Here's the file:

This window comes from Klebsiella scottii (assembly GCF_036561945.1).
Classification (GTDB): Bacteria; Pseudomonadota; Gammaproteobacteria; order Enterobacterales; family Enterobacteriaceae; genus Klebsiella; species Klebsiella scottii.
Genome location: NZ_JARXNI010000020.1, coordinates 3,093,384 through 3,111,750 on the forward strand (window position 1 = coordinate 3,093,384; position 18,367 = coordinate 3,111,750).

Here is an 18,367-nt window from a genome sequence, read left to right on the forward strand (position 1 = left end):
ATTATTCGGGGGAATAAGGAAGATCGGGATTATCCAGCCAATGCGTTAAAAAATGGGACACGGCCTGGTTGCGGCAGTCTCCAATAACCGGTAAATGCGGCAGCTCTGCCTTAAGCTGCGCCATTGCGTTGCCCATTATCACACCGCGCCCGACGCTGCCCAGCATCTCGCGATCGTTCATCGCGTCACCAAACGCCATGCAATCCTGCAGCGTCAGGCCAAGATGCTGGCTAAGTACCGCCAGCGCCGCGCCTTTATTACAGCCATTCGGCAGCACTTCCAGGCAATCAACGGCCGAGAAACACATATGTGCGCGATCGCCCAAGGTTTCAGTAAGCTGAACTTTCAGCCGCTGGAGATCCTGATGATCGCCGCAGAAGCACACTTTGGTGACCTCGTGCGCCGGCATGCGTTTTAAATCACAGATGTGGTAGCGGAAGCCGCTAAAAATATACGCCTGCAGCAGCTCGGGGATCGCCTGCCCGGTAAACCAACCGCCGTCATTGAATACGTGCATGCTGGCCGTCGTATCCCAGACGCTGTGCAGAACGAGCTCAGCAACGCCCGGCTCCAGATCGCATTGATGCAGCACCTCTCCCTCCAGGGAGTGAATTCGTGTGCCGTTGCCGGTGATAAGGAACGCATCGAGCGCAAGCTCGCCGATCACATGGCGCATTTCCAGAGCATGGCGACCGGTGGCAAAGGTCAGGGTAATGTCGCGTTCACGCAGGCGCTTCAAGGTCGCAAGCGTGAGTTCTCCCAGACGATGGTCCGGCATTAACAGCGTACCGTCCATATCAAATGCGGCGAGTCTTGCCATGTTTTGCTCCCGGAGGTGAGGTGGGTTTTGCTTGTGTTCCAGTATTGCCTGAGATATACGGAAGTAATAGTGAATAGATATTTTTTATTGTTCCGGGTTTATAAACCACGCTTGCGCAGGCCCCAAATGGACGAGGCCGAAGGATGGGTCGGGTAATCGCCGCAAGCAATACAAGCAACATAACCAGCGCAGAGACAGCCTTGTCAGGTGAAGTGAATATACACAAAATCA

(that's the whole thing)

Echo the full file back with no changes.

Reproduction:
This window comes from Klebsiella scottii (assembly GCF_036561945.1).
Classification (GTDB): Bacteria; Pseudomonadota; Gammaproteobacteria; order Enterobacterales; family Enterobacteriaceae; genus Klebsiella; species Klebsiella scottii.
Genome location: NZ_JARXNI010000020.1, coordinates 3,093,384 through 3,111,750 on the forward strand (window position 1 = coordinate 3,093,384; position 18,367 = coordinate 3,111,750).

Here is an 18,367-nt window from a genome sequence, read left to right on the forward strand (position 1 = left end):
ATTATTCGGGGGAATAAGGAAGATCGGGATTATCCAGCCAATGCGTTAAAAAATGGGACACGGCCTGGTTGCGGCAGTCTCCAATAACCGGTAAATGCGGCAGCTCTGCCTTAAGCTGCGCCATTGCGTTGCCCATTATCACACCGCGCCCGACGCTGCCCAGCATCTCGCGATCGTTCATCGCGTCACCAAACGCCATGCAATCCTGCAGCGTCAGGCCAAGATGCTGGCTAAGTACCGCCAGCGCCGCGCCTTTATTACAGCCATTCGGCAGCACTTCCAGGCAATCAACGGCCGAGAAACACATATGTGCGCGATCGCCCAAGGTTTCAGTAAGCTGAACTTTCAGCCGCTGGAGATCCTGATGATCGCCGCAGAAGCACACTTTGGTGACCTCGTGCGCCGGCATGCGTTTTAAATCACAGATGTGGTAGCGGAAGCCGCTAAAAATATACGCCTGCAGCAGCTCGGGGATCGCCTGCCCGGTAAACCAACCGCCGTCATTGAATACGTGCATGCTGGCCGTCGTATCCCAGACGCTGTGCAGAACGAGCTCAGCAACGCCCGGCTCCAGATCGCATTGATGCAGCACCTCTCCCTCCAGGGAGTGAATTCGTGTGCCGTTGCCGGTGATAAGGAACGCATCGAGCGCAAGCTCGCCGATCACATGGCGCATTTCCAGAGCATGGCGACCGGTGGCAAAGGTCAGGGTAATGTCGCGTTCACGCAGGCGCTTCAAGGTCGCAAGCGTGAGTTCTCCCAGACGATGGTCCGGCATTAACAGCGTACCGTCCATATCAAATGCGGCGAGTCTTGCCATGTTTTGCTCCCGGAGGTGAGGTGGGTTTTGCTTGTGTTCCAGTATTGCCTGAGATATACGGAAGTAATAGTGAATAGATATTTTTTATTGTTCCGGGTTTATAAACCACGCTTGCGCAGGCCCCAAATGGACGAGGCCGAAGGATGGGTCGGGTAATCGCCGCAAGCAATACAAGCAACATAACCAGCGCAGAGACAGCCTTGTCAGGTGAAGTGAATATACACAAAATCA